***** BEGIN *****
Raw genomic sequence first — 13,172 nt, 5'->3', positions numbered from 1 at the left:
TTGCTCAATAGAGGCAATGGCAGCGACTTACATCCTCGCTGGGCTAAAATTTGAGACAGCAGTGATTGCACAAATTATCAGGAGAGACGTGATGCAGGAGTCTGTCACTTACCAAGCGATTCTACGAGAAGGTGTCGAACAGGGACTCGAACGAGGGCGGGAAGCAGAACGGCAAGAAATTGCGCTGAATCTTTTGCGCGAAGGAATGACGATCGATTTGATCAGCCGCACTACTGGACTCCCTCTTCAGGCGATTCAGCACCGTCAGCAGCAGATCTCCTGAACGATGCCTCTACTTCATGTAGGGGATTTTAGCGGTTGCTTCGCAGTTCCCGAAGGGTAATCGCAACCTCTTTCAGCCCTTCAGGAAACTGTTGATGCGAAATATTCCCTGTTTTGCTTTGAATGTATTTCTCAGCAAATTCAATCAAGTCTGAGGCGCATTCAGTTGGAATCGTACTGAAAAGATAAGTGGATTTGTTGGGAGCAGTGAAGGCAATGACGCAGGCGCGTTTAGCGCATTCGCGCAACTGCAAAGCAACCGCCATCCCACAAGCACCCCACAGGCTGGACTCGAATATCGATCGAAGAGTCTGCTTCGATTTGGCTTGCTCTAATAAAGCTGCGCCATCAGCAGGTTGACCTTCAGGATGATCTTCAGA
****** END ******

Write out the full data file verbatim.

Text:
Raw genomic sequence first — 13,172 nt, 5'->3', positions numbered from 1 at the left:
TTGCTCAATAGAGGCAATGGCAGCGACTTACATCCTCGCTGGGCTAAAATTTGAGACAGCAGTGATTGCACAAATTATCAGGAGAGACGTGATGCAGGAGTCTGTCACTTACCAAGCGATTCTACGAGAAGGTGTCGAACAGGGACTCGAACGAGGGCGGGAAGCAGAACGGCAAGAAATTGCGCTGAATCTTTTGCGCGAAGGAATGACGATCGATTTGATCAGCCGCACTACTGGACTCCCTCTTCAGGCGATTCAGCACCGTCAGCAGCAGATCTCCTGAACGATGCCTCTACTTCATGTAGGGGATTTTAGCGGTTGCTTCGCAGTTCCCGAAGGGTAATCGCAACCTCTTTCAGCCCTTCAGGAAACTGTTGATGCGAAATATTCCCTGTTTTGCTTTGAATGTATTTCTCAGCAAATTCAATCAAGTCTGAGGCGCATTCAGTTGGAATCGTACTGAAAAGATAAGTGGATTTGTTGGGAGCAGTGAAGGCAATGACGCAGGCGCGTTTAGCGCATTCGCGCAACTGCAAAGCAACCGCCATCCCACAAGCACCCCACAGGCTGGACTCGAATATCGATCGAAGAGTCTGCTTCGATTTGGCTTGCTCTAATAAAGCTGCGCCATCAGCAGGTTGACCTTCAGGATGATCTTCAGA